PAXsims

Conflict simulation, peacebuilding, and development

AFTERSHOCK at the Université de Technologie de Troyes

The following game summary was provided by Gilles Deleuze, a sessional lecturer at UTT.


This session was organized as part of the 2nd year of Master IMSGA (Master Ingénierie et Management en Sécurité Globale Appliquée), and the “Crisis Management” chair of the UTT (Université de Technologie), in the Grand Est region of France. The 12 students have a background in industrial safety, political science, firefighting.

This was the first time AFTERSHOCK was used in a training course in UTT, and probably in France. The aim was to focus on importance of coordination, logistics and communication during emergency management. At another level, it was an opportunity for a discussion about serious gaming and its benefits in the Master IMSGA and training for Crisis Management.

French rules translation and aids were used. Two tables were organized in parallel. On one table, the facilitation was done by a peer, with some experience of the game. Eventually, there were some misunderstanding of the rules, and the facilitator proposed to stop the game at turn 2 and join the other table

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10.00 : Start, 10.30:  Turn 2, 10.50 : Turn 3, 11.25 : Turn 4, 12.00 : Break, 13.00: Restart Turn 5, 13.30 : Turn 6, 13.45 : End of session

At the other table,  the facilitation was done by the session lecturer, with experience of the game. After a round for explanation, the game went right.

The root causes of the success, are the high lelel of coordination since the beginning, especially between UN and HADR-TF, the strategy of Carana, investing a lot on clusters, which permitted to draw valuable coordination cards, and a some luck, as very few district resolutions were drawn at the beginning, especially for the semi rural area, which was voluntary left aside in the emergency policy. Also the players took care of media attention.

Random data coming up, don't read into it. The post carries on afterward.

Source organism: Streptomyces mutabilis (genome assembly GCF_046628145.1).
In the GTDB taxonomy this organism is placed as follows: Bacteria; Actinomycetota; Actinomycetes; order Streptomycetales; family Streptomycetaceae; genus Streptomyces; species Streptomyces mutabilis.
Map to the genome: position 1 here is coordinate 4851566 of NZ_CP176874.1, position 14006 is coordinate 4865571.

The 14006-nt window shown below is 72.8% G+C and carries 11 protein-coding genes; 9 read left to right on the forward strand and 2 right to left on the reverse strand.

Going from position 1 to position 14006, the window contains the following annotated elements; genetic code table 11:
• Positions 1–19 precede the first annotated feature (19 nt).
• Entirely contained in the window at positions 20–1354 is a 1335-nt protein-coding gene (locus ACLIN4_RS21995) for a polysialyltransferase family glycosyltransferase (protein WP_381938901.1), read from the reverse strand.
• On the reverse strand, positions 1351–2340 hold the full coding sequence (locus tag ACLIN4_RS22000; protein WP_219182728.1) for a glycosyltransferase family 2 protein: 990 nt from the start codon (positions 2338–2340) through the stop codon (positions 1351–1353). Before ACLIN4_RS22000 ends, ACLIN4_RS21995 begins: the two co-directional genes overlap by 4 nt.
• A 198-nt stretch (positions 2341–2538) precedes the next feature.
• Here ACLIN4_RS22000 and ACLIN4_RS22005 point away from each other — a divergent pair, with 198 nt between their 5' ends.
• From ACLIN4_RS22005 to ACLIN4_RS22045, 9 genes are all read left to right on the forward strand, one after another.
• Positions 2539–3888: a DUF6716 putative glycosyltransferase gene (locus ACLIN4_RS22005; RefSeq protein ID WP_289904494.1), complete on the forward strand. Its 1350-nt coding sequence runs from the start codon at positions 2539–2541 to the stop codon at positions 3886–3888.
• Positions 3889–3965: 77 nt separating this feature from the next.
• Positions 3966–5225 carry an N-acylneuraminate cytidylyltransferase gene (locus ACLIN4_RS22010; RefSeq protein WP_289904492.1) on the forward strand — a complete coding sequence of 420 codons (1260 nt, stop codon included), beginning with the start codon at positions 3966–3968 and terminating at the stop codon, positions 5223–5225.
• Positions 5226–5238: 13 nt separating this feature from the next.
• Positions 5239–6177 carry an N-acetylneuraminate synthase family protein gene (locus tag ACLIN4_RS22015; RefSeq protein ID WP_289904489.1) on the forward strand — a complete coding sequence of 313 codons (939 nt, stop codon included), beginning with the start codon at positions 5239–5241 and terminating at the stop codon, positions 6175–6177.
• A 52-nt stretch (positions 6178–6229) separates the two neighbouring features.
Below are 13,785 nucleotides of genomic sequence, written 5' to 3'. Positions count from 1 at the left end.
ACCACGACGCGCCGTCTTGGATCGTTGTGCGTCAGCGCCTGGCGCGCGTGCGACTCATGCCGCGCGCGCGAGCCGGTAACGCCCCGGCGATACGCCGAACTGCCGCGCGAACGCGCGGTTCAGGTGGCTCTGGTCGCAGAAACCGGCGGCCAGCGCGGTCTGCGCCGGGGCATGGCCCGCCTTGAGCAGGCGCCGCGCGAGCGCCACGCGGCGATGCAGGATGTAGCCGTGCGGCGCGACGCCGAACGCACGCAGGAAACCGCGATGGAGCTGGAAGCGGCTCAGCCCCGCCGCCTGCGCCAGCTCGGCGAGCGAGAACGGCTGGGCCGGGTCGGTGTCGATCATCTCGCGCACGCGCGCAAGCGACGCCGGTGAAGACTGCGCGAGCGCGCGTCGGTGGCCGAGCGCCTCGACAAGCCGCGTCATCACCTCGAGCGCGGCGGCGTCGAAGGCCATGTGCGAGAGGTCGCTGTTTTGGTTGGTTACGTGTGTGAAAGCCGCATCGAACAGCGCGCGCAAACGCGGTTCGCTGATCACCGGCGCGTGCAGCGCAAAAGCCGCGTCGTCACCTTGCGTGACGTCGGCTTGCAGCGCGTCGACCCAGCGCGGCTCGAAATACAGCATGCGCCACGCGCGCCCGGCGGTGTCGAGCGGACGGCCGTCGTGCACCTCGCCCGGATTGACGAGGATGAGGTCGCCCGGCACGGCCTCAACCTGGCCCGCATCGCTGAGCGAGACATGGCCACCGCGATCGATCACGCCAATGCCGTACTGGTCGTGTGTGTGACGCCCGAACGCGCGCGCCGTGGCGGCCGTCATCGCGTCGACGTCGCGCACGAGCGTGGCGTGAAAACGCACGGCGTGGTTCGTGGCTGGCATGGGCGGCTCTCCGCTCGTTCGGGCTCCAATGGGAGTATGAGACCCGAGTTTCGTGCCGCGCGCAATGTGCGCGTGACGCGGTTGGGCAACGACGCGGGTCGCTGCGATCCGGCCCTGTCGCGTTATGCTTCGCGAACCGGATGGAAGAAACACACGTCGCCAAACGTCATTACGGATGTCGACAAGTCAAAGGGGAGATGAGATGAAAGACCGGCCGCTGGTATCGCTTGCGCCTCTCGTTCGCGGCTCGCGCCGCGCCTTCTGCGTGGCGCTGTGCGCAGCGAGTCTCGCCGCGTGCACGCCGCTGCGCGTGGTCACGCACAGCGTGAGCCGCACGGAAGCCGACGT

The debriefing led to following conclusions and proposals for an efficient use of Aftershock in the Master IMSGA at UTT

  • Require a gamemaster with experience dedicated to each table.
  • Not very fun at the beginning, then the players liked the challenge to achieve together the success of the mission.
  • Prefer to learn by playing rather than reading the rule book (too complex and long to read before the game, maximum 10 pages for a rule set in this context).
  • The game highlights the importance of cooperation. The players were very cooperative and succeded with an high margin
  • Realistic, good level of modeling of logistics issues, but a price to pay in complexity
  • Good for an initiation to crisis management before an exercice with more actors and software based simulator done during the Masters.
  • The « hardware » support permitted more interaction between players and a global view of the situation compared to a software based simulator
  • Strong agreement to continue in the next year courses especially before the large scale crisis exercise.

AFTERSHOCK feedback.jpg

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One response to “AFTERSHOCK at the Université de Technologie de Troyes

  1. Rex Brynen 11/11/2018 at 11:26 am

    Thanks for the game summary, Gilles!

    From our experience, educational games of AFTERSHOCK usually work best if players are NOT given the rules instead. We find that a 15 minute rules briefing (via powerpoint, for example) at the start is enough, with additional rules introduced and explained during game play as becomes necessary. If players are given the rulebook they just worry too much about trying to remember everything.

    Your point about needing experienced gamemasters is an important one, I think (for this of any other educational game).

    I notice that you used a fixed sequence for the turns. I almost always used the timed gamed option, where players face a 2hour countdown clock. I find it increases the sense of urgency.

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